SJR Column: Students Becoming Leaders, October 2018
The University of Illinois Springfield is known for Leadership lived – a reputation that reflects the University’s roots in the home of Abraham Lincoln – an educational community where talented faculty and staff help learners become leaders in a broad range of endeavors.
As Chancellor, I have the privilege of getting to know many UIS students each year, observing first hand this learner-to-leader transformation that ultimately results in college graduates who contribute to their professions and their communities – human capital that serves the public good for Illinois and beyond.
I recently spent time with three UIS students, all seniors, each of whom has their own Leadership lived story:
Will Newton didn’t know what to expect a few years ago when he left Chicago to attend UIS and major in Political Science.
“It was rough at the beginning and I don’t think I was ready to live independently at first,” says Will, “but now as a Student Ambassador working in Admissions, I’m helping other students like me make a successful transition to college.”
“Thanks to my supervisor, Jill Briggs, who’s been with me in both good times and bad,” he continues, “my skills have matured and I’ve learned to be accountable.” Will also cites valuable leadership lessons learned as a member of the University’s award-winning Model United Nations team that participates in National Model UN each year at the headquarters in New York.
Will recently started working as a communications intern for the Illinois Senate Republican staff. He plans to become a college admissions counselor after graduation and may eventually go into public service.
Like many Chicagoland students, Will traveled about 200 miles to attend UIS, but Maria Espinosa followed a much different – and more lengthy – path. Maria is from Ibagué, a city about 2,600 miles southeast of Springfield in the heart of Colombia, South America.
A top performer on the UIS Women’s Golf Team, Maria graduated from high school at 16 and declined numerous Division I offers in favor of the then up-and-coming UIS Division II Women’s Golf program where she knew she could pursue ambitious goals in both academic studies and athletics.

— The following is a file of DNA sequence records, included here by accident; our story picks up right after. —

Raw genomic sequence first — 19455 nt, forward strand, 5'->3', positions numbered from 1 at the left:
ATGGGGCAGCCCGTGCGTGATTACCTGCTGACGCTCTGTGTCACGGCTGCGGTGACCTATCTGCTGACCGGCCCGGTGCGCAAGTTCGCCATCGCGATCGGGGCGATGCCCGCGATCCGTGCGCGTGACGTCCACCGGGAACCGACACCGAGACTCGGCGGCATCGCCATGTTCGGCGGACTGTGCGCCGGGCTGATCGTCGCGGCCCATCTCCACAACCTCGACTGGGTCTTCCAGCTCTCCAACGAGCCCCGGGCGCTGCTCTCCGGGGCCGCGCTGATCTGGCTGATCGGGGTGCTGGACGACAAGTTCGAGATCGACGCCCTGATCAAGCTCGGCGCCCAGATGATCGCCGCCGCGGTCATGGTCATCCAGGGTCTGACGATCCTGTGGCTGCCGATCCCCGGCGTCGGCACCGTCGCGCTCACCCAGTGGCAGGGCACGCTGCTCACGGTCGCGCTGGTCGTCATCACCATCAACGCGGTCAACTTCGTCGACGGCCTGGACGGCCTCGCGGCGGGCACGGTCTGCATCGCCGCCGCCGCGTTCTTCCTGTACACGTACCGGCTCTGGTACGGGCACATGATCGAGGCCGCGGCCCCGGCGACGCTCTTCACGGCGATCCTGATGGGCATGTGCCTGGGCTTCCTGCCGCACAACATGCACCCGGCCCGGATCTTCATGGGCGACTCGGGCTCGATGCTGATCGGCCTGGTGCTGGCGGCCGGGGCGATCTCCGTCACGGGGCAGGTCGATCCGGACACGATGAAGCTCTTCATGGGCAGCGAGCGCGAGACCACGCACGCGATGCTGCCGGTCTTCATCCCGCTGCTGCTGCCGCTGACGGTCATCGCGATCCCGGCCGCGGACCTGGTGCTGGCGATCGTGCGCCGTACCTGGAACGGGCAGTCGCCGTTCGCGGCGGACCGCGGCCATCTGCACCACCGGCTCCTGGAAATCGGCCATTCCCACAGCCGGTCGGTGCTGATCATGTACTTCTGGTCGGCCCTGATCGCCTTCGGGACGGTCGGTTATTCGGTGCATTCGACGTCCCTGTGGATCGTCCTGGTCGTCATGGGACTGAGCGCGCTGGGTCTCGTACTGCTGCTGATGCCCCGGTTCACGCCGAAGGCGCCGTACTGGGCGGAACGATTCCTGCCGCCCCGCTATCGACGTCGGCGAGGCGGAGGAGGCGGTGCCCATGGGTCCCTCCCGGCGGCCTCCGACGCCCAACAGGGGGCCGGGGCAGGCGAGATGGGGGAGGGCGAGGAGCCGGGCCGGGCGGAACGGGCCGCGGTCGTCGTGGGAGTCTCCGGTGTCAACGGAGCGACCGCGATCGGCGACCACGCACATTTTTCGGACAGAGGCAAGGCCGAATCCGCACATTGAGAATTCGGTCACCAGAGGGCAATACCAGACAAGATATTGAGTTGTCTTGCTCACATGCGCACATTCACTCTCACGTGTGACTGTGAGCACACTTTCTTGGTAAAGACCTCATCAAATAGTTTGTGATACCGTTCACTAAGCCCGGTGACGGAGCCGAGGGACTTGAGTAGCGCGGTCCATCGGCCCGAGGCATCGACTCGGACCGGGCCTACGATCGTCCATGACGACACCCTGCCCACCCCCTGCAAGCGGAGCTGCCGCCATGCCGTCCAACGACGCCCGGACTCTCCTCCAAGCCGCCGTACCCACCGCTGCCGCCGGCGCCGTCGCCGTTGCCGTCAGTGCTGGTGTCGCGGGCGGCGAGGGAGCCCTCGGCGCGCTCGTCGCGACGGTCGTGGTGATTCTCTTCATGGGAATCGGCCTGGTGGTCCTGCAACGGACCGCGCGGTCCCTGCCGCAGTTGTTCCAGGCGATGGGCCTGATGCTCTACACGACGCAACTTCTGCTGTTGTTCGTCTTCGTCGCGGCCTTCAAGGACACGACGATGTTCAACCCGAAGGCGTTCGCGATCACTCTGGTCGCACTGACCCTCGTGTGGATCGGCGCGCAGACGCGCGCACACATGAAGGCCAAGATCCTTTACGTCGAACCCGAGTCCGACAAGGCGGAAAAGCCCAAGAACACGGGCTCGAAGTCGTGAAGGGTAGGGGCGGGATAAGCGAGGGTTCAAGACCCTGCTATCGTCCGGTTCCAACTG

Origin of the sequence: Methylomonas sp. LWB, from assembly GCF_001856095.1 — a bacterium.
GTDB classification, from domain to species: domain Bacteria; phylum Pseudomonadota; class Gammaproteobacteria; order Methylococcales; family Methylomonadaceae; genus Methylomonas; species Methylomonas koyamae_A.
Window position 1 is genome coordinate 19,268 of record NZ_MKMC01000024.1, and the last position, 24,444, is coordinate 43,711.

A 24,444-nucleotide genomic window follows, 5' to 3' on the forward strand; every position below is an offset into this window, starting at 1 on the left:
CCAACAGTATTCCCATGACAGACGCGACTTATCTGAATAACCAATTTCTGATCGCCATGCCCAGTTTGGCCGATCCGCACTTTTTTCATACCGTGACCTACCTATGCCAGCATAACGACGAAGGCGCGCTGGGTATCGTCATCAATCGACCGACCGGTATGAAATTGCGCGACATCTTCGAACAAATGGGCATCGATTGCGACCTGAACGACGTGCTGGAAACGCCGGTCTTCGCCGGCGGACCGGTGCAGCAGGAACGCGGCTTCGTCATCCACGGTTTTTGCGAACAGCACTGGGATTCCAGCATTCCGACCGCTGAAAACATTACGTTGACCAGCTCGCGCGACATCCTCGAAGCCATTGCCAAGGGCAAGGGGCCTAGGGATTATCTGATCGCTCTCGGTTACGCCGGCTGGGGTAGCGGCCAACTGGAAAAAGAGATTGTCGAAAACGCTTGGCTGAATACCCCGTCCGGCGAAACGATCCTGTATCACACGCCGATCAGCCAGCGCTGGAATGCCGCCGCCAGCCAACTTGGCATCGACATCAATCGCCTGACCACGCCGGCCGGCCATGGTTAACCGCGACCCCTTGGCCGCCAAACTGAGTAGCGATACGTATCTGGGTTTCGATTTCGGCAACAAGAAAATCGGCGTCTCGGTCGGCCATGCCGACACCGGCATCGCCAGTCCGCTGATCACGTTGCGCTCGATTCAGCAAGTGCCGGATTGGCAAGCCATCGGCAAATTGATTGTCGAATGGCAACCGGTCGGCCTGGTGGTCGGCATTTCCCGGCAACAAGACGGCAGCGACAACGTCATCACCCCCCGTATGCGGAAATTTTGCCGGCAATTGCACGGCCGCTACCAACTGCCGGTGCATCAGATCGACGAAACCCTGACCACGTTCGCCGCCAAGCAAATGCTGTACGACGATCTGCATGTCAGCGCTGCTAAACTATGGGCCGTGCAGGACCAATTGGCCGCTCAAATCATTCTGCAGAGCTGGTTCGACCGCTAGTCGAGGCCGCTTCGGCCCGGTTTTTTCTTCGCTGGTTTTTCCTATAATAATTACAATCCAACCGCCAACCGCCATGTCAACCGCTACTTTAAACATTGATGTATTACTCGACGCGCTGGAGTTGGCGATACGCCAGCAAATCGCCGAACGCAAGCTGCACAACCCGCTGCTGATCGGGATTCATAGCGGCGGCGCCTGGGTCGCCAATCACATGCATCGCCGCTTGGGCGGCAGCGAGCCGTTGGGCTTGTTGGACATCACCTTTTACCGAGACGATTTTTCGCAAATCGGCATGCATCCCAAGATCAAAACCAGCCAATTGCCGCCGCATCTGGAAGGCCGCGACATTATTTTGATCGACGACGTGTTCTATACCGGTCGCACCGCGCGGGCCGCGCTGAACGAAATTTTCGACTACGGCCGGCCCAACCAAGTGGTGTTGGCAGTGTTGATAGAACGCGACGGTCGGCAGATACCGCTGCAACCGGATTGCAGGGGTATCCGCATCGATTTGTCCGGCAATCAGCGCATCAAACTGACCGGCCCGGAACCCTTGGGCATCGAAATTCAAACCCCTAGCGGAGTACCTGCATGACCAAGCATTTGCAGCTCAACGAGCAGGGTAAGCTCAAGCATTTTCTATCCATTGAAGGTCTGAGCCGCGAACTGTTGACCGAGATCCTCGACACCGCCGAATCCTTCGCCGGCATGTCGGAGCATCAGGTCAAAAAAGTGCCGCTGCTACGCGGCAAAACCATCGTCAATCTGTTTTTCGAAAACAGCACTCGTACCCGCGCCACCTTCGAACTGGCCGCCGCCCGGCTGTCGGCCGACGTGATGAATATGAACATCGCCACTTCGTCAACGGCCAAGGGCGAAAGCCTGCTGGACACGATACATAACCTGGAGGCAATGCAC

“In December, 2014, Coach (Frank) Marsaglia flew from Illinois to Florida to watch me in a tournament for just one day,” says Maria. “He met my dad and was the only coach who came to meet me in person.”
“When I was new and Coach asked me what my favorite flavor of Gatorade was, it was a little thing that really mattered to me,” Maria continues.
“UIS – my teammates, coaches and faculty – have become my second family,”
In addition to competing on the Prairie Stars Women’s Golf Team, Maria is completing a rigorous Biology major with a minor in Public Health. She worked with a UIS research team last summer in Ghana, West Africa, and is now applying to graduate schools with aspirations to earn a graduate degree and do medical research in microbiology and immunology.
Molly Looby is a proud Southeast High School graduate from Springfield – a double major in Communications and Political Science who transferred to UIS after spending her freshman year at Eastern Illinois University. In addition to full-time studies, Molly works part-time at the campus Women’s Center where she helps organize events. She is also President this year of the College Democrats, a student organization on campus.
“Every moment here at UIS, in and out of classes, has been a moment of development for me,” says Molly.
“From professors who are so passionate and professional, to rising up as a leader in student organizations – it’s been powerful.”
Molly plans to pursue a masters degree in Public Administration at UIS after completing her undergraduate degree. Having already completed two summer internships at the Illinois AFL-CIO, she is looking forward to a career working in labor relations.
Almost every day, I walk past “The Young Lawyer,” a beautiful Lincoln sculpture that was a gift to the UIS campus a few years ago. Sometimes I take a moment to add a flower to Abe’s lapel – a new tradition that emerged shortly after the sculpture’s installation. On the edge of the sculpture plaza is a stone with the following Lincoln quote:
“You cannot fail if you resolutely determine that you will not.”
The quote always makes me think of the many resolutely determined UIS students I’ve known over the years, learners who have become leaders while earning their University of Illinois degree at UIS. I’m proud of each one of them and grateful for the contributions they are making every day as alums and citizens. That’s Leadership lived.
Susan J. Koch, Chancellor of University of Illinois at Springfield